I want to see a fat girl be the one that the guy/girl falls in love with at first sight instead of just the fat girl the guys all make fun of first before getting to the stereotypical blond, thin white girl.
I want to see a fat girl who isn’t the thin girl’s funny friend.
I want to see a fat girl love scene.
I want to see a fat girl be a fucking survivor of a god damned fucking zombie apocalypse! Fuck you and your rule #1, Zombieland!
I want to see a fat Disney princess.
I want to see a badass fat girl who is sardonic and smokes, and when someone comments on her weight and how smoking makes it worse, she just blows smoke right in their faces.
I want to see a fat girl who loves to screw and isn’t ashamed of the fact.
I want to see a fat girl’s leading man/woman punch some guy in the fact for making fun of her.
I want to see a fat girl be something that is not her weight. I don’t want her to be the butt of every joke. I don’t want her to be the one who’s constantly rejected, or the one who has to fight to accept herself and have others around her accept who she is. I’m tired of seeing roles for fat girls that are only about her weight. I want to see a fat girl living her normal existence. I want to see her know she’s beautiful and not have to go through some huge challenge of loving herself. I’m tired of seeing horror films with only a thin cast. Fatties can run, too, a lot of times faster than you can and I can guarantee fatties can probably beat a bad guy up better, too.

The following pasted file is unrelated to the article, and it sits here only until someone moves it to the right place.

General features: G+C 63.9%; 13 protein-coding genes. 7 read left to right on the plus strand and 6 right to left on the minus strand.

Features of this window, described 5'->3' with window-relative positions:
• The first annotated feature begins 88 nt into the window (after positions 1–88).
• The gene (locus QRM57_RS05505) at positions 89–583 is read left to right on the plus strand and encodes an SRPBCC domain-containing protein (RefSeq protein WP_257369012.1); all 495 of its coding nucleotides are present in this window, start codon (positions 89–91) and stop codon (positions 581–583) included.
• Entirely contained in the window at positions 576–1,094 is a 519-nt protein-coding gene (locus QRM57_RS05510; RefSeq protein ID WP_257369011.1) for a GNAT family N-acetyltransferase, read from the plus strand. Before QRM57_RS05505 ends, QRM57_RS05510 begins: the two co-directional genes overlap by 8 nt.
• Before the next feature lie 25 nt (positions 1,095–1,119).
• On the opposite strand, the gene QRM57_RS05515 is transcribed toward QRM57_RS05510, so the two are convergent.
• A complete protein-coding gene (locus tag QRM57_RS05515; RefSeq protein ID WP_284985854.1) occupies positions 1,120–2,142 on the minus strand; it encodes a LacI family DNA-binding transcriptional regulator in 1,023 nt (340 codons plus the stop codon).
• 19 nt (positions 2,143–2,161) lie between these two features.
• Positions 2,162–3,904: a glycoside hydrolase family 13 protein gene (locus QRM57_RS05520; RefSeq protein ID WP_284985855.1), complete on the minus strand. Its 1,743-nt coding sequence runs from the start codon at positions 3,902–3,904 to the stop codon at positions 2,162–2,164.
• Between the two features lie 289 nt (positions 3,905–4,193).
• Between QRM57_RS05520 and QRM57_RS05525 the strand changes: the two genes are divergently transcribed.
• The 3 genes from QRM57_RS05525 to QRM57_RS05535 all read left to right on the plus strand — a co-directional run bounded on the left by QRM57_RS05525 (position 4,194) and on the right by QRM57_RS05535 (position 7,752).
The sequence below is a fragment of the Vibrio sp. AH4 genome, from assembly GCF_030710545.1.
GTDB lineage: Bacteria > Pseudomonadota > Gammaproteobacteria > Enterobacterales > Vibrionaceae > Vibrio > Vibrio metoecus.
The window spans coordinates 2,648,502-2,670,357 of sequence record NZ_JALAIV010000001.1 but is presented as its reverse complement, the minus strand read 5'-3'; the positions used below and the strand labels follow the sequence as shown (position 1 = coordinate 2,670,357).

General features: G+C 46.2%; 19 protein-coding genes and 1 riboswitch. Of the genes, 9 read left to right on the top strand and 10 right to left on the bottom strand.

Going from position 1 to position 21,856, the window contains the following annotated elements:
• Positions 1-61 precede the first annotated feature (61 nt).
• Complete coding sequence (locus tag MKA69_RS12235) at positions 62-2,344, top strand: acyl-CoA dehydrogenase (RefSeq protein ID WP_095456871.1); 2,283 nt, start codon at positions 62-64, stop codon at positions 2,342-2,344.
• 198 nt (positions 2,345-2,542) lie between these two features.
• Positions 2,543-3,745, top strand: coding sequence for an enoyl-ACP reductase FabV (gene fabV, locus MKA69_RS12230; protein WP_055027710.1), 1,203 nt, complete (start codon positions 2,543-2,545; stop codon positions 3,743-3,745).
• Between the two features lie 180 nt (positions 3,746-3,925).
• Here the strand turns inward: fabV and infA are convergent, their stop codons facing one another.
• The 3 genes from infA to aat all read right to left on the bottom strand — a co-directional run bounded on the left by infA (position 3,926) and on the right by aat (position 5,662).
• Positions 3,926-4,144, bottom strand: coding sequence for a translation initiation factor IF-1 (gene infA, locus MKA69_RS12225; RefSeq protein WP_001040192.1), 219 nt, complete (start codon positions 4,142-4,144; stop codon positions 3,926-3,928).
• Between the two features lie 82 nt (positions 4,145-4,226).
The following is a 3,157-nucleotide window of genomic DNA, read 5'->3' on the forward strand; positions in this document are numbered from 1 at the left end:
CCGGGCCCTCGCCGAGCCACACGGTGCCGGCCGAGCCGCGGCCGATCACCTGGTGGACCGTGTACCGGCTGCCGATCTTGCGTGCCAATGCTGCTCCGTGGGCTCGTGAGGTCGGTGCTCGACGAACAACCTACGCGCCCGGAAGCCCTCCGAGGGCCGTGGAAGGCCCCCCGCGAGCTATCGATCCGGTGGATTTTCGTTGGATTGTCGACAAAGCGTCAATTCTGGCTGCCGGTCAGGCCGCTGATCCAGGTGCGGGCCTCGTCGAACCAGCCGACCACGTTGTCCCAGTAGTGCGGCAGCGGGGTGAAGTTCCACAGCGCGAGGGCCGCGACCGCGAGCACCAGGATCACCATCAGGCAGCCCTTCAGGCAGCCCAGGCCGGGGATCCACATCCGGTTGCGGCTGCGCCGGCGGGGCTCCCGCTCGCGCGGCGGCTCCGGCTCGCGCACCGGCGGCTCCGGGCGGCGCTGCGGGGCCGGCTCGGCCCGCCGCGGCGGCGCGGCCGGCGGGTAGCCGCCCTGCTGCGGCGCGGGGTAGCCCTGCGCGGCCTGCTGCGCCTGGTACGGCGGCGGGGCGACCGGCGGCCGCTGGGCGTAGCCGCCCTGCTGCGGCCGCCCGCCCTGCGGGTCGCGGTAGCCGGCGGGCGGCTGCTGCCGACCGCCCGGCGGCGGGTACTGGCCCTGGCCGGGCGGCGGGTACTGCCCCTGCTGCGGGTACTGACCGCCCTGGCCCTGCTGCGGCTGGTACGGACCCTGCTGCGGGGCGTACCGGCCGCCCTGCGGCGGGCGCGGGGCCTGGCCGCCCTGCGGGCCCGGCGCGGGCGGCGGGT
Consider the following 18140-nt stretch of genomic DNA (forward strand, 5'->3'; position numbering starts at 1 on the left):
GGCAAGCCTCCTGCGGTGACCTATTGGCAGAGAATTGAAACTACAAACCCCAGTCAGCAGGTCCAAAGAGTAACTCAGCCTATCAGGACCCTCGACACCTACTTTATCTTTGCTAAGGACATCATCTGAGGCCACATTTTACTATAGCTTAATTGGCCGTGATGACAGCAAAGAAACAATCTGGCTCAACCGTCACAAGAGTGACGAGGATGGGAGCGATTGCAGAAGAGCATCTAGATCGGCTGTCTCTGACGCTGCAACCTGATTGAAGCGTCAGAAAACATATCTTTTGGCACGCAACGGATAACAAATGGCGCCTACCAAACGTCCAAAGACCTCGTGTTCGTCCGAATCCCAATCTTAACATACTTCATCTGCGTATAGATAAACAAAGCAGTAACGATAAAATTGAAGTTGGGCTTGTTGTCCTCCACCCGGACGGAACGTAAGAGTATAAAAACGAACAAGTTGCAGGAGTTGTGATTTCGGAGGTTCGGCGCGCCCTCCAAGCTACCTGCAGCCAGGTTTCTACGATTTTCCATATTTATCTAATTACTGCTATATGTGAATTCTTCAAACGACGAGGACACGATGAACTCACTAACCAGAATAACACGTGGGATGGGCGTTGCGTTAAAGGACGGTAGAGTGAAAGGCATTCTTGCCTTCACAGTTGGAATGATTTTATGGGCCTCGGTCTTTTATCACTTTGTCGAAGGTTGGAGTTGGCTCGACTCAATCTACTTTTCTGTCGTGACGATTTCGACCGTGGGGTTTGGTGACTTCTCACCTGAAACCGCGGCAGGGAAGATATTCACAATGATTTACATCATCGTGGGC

I WANT TO SEE A FAT GIRL, HOLLYWOOD!
Audre Lorde, bell hooks, Jill Nelson, Alice Walker, Leti Volpp, Saidiya Hartman, and countless other feminists of color have either directly or indirectly brought up the idea that the social consequences of sex are greater for women of color. Women are sexualized by the media, period, but women of color face a unique set of circumstances where they have historically been hypersexualized, and then held to white standards of purity. According to popular ideas of sexuality, women of color start out impure. One concrete example of this happens around rape and sexual assault. When the survivor is a woman of color, the assumption is that she started out consenting. After all, the bodies of women of color are for consumption and therefore they are always ready and willing to have sex.
Ethnic skin often appears lightened in advertisements. This isn’t the first time Loreal has come under fire for “white washing.” This ad features a very white looking Beyonce, and Frida Pinto’s skin looks a lot lighter in her Loreal ad, too.